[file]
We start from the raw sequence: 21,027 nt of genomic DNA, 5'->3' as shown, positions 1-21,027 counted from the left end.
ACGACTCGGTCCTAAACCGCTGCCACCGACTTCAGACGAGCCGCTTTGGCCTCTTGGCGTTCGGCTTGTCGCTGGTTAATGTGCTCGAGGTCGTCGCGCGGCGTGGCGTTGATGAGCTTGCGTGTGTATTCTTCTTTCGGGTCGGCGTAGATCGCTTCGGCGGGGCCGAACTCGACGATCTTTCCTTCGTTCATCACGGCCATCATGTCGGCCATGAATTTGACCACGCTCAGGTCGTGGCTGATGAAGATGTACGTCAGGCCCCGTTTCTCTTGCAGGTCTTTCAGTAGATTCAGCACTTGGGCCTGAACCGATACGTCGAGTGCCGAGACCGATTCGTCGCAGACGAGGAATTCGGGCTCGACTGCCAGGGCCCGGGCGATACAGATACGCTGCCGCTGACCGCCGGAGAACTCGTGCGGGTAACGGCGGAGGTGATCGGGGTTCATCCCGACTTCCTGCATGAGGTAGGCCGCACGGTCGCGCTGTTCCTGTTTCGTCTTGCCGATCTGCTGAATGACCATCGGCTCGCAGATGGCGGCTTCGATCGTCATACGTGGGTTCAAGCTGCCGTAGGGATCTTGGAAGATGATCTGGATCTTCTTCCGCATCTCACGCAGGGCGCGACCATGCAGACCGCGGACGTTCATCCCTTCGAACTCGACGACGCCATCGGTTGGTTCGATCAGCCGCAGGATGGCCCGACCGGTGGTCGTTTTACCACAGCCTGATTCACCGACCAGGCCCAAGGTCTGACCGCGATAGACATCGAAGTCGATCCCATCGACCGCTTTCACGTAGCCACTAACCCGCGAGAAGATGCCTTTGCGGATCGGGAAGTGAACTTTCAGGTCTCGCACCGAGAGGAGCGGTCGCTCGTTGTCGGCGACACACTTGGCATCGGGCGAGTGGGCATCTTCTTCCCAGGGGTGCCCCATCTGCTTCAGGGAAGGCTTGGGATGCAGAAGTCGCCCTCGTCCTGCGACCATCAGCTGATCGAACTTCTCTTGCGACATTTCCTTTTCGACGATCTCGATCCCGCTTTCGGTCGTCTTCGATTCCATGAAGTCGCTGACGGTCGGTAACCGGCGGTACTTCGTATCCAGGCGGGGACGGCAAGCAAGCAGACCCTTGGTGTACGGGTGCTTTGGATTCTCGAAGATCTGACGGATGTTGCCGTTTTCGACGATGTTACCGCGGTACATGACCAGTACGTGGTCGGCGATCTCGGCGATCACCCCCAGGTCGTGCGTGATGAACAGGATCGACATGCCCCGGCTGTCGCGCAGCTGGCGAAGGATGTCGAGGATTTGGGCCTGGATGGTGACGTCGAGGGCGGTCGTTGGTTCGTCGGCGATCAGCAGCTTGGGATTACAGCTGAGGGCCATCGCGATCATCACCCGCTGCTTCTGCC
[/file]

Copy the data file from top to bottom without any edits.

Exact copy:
We start from the raw sequence: 21,027 nt of genomic DNA, 5'->3' as shown, positions 1-21,027 counted from the left end.
ACGACTCGGTCCTAAACCGCTGCCACCGACTTCAGACGAGCCGCTTTGGCCTCTTGGCGTTCGGCTTGTCGCTGGTTAATGTGCTCGAGGTCGTCGCGCGGCGTGGCGTTGATGAGCTTGCGTGTGTATTCTTCTTTCGGGTCGGCGTAGATCGCTTCGGCGGGGCCGAACTCGACGATCTTTCCTTCGTTCATCACGGCCATCATGTCGGCCATGAATTTGACCACGCTCAGGTCGTGGCTGATGAAGATGTACGTCAGGCCCCGTTTCTCTTGCAGGTCTTTCAGTAGATTCAGCACTTGGGCCTGAACCGATACGTCGAGTGCCGAGACCGATTCGTCGCAGACGAGGAATTCGGGCTCGACTGCCAGGGCCCGGGCGATACAGATACGCTGCCGCTGACCGCCGGAGAACTCGTGCGGGTAACGGCGGAGGTGATCGGGGTTCATCCCGACTTCCTGCATGAGGTAGGCCGCACGGTCGCGCTGTTCCTGTTTCGTCTTGCCGATCTGCTGAATGACCATCGGCTCGCAGATGGCGGCTTCGATCGTCATACGTGGGTTCAAGCTGCCGTAGGGATCTTGGAAGATGATCTGGATCTTCTTCCGCATCTCACGCAGGGCGCGACCATGCAGACCGCGGACGTTCATCCCTTCGAACTCGACGACGCCATCGGTTGGTTCGATCAGCCGCAGGATGGCCCGACCGGTGGTCGTTTTACCACAGCCTGATTCACCGACCAGGCCCAAGGTCTGACCGCGATAGACATCGAAGTCGATCCCATCGACCGCTTTCACGTAGCCACTAACCCGCGAGAAGATGCCTTTGCGGATCGGGAAGTGAACTTTCAGGTCTCGCACCGAGAGGAGCGGTCGCTCGTTGTCGGCGACACACTTGGCATCGGGCGAGTGGGCATCTTCTTCCCAGGGGTGCCCCATCTGCTTCAGGGAAGGCTTGGGATGCAGAAGTCGCCCTCGTCCTGCGACCATCAGCTGATCGAACTTCTCTTGCGACATTTCCTTTTCGACGATCTCGATCCCGCTTTCGGTCGTCTTCGATTCCATGAAGTCGCTGACGGTCGGTAACCGGCGGTACTTCGTATCCAGGCGGGGACGGCAAGCAAGCAGACCCTTGGTGTACGGGTGCTTTGGATTCTCGAAGATCTGACGGATGTTGCCGTTTTCGACGATGTTACCGCGGTACATGACCAGTACGTGGTCGGCGATCTCGGCGATCACCCCCAGGTCGTGCGTGATGAACAGGATCGACATGCCCCGGCTGTCGCGCAGCTGGCGAAGGATGTCGAGGATTTGGGCCTGGATGGTGACGTCGAGGGCGGTCGTTGGTTCGTCGGCGATCAGCAGCTTGGGATTACAGCTGAGGGCCATCGCGATCATCACCCGCTGCTTCTGCC